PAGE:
Sensory details, as the term implies, convey information using the five senses: sight, sound, touch, taste, and smell.
"Silence" is repeated twice in the first paragraph. As he walks, Mr. Mead sees "dark windows" in the houses and cottages. If silence indicates that no one is out on the streets, dark windows are a desolate sign that nobody is at home—or, as we find out later, people are watching their viewscreens, cut off from other people.
Bradbury pictures Mr. Mead as a "lone figure" walking down the street.
A particularly vivid sensory image describes the deserted highways, comparing them to dried streams:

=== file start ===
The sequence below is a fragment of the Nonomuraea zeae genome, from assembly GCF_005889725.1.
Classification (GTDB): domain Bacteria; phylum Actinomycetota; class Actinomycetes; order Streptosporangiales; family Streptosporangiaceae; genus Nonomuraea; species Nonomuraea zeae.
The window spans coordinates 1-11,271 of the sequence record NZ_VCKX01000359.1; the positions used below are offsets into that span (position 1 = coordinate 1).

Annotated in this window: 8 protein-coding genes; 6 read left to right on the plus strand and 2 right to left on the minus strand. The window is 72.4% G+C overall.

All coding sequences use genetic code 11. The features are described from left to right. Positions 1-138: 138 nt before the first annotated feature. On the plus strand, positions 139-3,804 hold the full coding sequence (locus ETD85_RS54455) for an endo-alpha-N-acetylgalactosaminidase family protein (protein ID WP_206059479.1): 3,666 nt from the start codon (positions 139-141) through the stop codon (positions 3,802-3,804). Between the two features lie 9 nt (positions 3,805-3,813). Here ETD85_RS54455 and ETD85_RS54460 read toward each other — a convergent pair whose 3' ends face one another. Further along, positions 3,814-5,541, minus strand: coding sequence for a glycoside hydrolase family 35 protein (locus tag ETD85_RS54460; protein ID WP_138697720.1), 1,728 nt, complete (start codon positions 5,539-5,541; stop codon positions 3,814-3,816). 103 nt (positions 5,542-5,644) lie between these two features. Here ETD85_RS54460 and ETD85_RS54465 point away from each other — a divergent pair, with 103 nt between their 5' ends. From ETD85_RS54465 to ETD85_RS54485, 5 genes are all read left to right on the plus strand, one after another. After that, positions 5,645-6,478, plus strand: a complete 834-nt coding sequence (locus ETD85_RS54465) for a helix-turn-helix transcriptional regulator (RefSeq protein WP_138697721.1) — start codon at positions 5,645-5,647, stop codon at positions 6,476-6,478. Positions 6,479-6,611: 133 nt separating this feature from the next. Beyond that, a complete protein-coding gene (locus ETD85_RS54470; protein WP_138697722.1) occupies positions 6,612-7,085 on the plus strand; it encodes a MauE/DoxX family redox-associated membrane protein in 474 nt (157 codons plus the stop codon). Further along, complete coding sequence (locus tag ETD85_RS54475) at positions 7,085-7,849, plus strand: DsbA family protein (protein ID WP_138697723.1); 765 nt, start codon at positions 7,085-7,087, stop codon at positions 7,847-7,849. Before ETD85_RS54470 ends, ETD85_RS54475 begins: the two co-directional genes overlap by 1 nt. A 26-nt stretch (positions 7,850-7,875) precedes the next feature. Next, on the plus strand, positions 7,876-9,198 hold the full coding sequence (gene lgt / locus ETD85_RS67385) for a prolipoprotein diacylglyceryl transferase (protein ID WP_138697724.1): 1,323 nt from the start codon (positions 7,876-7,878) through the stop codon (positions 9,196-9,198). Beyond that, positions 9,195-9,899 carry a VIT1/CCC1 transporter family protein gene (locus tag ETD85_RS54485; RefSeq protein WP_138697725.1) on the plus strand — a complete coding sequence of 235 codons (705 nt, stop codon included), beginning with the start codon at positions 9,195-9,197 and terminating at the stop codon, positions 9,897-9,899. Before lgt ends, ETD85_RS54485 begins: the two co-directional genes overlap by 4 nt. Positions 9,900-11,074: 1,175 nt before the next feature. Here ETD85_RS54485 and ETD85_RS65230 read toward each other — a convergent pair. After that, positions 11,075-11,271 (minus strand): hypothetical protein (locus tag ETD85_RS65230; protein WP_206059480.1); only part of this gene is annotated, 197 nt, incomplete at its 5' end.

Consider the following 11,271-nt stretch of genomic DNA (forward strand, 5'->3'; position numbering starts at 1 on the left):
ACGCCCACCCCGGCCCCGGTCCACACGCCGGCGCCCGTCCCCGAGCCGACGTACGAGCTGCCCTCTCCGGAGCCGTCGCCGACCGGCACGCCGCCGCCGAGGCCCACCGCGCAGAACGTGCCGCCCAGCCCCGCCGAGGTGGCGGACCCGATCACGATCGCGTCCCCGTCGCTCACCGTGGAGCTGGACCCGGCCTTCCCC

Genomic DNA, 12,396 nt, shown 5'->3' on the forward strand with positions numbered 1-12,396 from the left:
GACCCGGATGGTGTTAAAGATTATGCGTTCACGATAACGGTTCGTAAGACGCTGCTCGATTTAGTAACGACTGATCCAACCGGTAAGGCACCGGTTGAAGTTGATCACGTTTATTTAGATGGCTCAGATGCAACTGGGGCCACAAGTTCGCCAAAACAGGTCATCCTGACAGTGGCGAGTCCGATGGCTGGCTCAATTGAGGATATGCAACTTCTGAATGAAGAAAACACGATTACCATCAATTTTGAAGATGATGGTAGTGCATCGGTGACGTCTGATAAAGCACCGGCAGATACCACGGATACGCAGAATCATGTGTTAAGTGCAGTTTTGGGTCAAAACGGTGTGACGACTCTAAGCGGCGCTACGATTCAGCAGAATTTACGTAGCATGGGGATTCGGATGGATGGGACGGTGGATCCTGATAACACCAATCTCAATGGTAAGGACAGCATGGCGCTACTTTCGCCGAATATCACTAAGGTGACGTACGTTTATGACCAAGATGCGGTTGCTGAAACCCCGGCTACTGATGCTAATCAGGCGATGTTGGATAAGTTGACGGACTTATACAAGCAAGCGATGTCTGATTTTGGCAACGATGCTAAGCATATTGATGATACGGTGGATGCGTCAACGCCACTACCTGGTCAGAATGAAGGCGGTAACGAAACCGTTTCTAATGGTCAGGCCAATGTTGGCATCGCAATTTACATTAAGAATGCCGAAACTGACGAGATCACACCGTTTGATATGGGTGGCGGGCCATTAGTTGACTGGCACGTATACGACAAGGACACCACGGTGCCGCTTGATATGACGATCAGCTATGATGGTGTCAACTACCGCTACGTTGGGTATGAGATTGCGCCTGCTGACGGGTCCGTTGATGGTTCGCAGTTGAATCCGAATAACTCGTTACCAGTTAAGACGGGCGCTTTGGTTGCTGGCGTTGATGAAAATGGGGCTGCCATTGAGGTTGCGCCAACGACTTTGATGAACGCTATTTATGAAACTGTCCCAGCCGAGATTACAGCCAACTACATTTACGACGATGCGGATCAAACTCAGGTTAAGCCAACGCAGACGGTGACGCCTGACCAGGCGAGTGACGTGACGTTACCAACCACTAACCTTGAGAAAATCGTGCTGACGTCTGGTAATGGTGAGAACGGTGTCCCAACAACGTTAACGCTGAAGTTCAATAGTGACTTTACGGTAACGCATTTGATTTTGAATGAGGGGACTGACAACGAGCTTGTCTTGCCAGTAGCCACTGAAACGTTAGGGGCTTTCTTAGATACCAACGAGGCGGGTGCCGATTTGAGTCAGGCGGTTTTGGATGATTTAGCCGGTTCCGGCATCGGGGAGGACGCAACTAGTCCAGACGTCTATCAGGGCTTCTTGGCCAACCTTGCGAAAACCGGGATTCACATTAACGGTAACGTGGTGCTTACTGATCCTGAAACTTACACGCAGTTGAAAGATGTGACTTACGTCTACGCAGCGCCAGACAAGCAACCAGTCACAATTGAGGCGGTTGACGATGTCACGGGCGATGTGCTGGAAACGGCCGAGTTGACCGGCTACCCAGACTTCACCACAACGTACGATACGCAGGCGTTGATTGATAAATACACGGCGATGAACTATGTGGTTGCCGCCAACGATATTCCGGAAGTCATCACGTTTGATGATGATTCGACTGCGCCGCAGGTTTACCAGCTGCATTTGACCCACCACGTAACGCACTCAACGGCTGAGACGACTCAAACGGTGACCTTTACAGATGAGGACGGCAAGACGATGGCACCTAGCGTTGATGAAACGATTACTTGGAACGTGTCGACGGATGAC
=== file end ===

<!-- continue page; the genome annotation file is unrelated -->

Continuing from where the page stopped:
But now these highways, too, were like streams in a dry season, all stone and bed and moon radiance.
The police car that takes Mr. Mead away is empty. Mr. Mead's house is the only one lit up, emphasizing its isolation from its gray neighbors. In the last paragraph, Bradbury repeats the word "empty," describing empty streets and sidewalks once again, and uses the word "chill" in the last sentence, meaning both the chill of November weather and the chilly emotion one can feel when all alone.